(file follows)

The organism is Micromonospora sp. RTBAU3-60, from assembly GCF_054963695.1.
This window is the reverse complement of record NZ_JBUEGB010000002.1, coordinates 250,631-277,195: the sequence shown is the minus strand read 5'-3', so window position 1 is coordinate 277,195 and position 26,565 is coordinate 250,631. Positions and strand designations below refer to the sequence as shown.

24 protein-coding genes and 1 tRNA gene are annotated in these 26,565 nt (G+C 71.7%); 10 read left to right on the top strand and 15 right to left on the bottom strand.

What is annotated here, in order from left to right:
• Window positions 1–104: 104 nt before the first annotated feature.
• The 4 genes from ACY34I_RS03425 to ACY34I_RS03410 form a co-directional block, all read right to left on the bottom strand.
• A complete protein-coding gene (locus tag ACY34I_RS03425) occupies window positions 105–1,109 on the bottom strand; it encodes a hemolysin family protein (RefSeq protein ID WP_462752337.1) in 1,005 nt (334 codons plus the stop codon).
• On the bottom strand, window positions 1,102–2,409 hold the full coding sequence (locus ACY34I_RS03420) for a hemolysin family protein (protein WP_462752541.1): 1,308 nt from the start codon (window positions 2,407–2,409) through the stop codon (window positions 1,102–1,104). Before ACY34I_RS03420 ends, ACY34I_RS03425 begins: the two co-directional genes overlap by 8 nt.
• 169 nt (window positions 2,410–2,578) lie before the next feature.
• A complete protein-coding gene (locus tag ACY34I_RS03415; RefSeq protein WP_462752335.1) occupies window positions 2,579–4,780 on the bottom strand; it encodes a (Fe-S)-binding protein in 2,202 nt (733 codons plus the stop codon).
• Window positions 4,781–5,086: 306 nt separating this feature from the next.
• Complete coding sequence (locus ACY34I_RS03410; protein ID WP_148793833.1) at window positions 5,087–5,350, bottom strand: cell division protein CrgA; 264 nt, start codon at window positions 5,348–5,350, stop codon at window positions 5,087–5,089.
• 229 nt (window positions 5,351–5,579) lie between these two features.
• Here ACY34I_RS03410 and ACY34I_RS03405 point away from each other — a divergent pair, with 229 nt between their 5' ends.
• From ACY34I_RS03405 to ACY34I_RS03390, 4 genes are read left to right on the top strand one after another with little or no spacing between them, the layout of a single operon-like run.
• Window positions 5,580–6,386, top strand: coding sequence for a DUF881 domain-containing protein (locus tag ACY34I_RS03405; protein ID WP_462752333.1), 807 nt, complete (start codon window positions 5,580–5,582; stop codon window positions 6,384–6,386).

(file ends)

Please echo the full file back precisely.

The organism is Micromonospora sp. RTBAU3-60, from assembly GCF_054963695.1.
This window is the reverse complement of record NZ_JBUEGB010000002.1, coordinates 250,631-277,195: the sequence shown is the minus strand read 5'-3', so window position 1 is coordinate 277,195 and position 26,565 is coordinate 250,631. Positions and strand designations below refer to the sequence as shown.

24 protein-coding genes and 1 tRNA gene are annotated in these 26,565 nt (G+C 71.7%); 10 read left to right on the top strand and 15 right to left on the bottom strand.

What is annotated here, in order from left to right:
• Window positions 1–104: 104 nt before the first annotated feature.
• The 4 genes from ACY34I_RS03425 to ACY34I_RS03410 form a co-directional block, all read right to left on the bottom strand.
• A complete protein-coding gene (locus tag ACY34I_RS03425) occupies window positions 105–1,109 on the bottom strand; it encodes a hemolysin family protein (RefSeq protein ID WP_462752337.1) in 1,005 nt (334 codons plus the stop codon).
• On the bottom strand, window positions 1,102–2,409 hold the full coding sequence (locus ACY34I_RS03420) for a hemolysin family protein (protein WP_462752541.1): 1,308 nt from the start codon (window positions 2,407–2,409) through the stop codon (window positions 1,102–1,104). Before ACY34I_RS03420 ends, ACY34I_RS03425 begins: the two co-directional genes overlap by 8 nt.
• 169 nt (window positions 2,410–2,578) lie before the next feature.
• A complete protein-coding gene (locus tag ACY34I_RS03415; RefSeq protein WP_462752335.1) occupies window positions 2,579–4,780 on the bottom strand; it encodes a (Fe-S)-binding protein in 2,202 nt (733 codons plus the stop codon).
• Window positions 4,781–5,086: 306 nt separating this feature from the next.
• Complete coding sequence (locus ACY34I_RS03410; protein ID WP_148793833.1) at window positions 5,087–5,350, bottom strand: cell division protein CrgA; 264 nt, start codon at window positions 5,348–5,350, stop codon at window positions 5,087–5,089.
• 229 nt (window positions 5,351–5,579) lie between these two features.
• Here ACY34I_RS03410 and ACY34I_RS03405 point away from each other — a divergent pair, with 229 nt between their 5' ends.
• From ACY34I_RS03405 to ACY34I_RS03390, 4 genes are read left to right on the top strand one after another with little or no spacing between them, the layout of a single operon-like run.
• Window positions 5,580–6,386, top strand: coding sequence for a DUF881 domain-containing protein (locus tag ACY34I_RS03405; protein ID WP_462752333.1), 807 nt, complete (start codon window positions 5,580–5,582; stop codon window positions 6,384–6,386).